A FEW minutes later Tom was in the shoal water of the bar, wading toward the Illinois shore. Before the depth reached his middle he was half- way over; the current would permit no more wading, now, so he struck out confidently to swim the remaining hundred yards. He swam quartering upstream, but still was swept downward rather faster than he had expected. However, he reached the shore finally, and drifted along till he found a low place and drew himself out. He put his hand on his jacket pocket, found his piece of bark safe, and then struck through the woods, following the shore, with streaming garments. Shortly before ten o'clock he came out into an open place opposite the village, and saw the ferryboat lying in the shadow of the trees and the high bank. Everything was quiet under the blinking stars. He crept down the bank, watching with all his eyes, slipped into the water, swam three or four strokes, and climbed into the skiff that did "yawl" duty at the boat's stern. He laid himself down under the thwarts and waited, panting.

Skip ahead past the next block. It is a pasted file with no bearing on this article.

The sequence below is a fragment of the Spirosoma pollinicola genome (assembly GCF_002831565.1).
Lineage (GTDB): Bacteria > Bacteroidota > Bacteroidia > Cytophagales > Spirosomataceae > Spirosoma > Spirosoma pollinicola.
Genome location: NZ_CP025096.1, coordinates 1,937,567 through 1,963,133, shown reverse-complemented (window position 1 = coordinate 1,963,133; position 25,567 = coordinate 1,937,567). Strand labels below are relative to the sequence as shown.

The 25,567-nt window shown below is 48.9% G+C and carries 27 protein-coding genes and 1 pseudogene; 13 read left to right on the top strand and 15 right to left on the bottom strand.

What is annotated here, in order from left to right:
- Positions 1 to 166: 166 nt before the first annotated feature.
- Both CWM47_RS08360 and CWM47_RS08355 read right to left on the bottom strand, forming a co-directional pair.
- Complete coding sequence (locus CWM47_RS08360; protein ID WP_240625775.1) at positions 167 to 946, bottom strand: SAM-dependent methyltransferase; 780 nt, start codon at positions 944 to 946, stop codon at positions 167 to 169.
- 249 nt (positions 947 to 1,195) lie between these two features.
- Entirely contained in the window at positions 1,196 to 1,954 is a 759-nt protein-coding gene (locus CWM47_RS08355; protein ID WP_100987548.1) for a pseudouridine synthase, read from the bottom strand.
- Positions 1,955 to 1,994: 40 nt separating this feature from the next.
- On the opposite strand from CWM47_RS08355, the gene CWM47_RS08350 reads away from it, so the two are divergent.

Presently the cracked bell tapped and a voice gave the order to "cast off. " A minute or two later the skiff's head was standing high up, against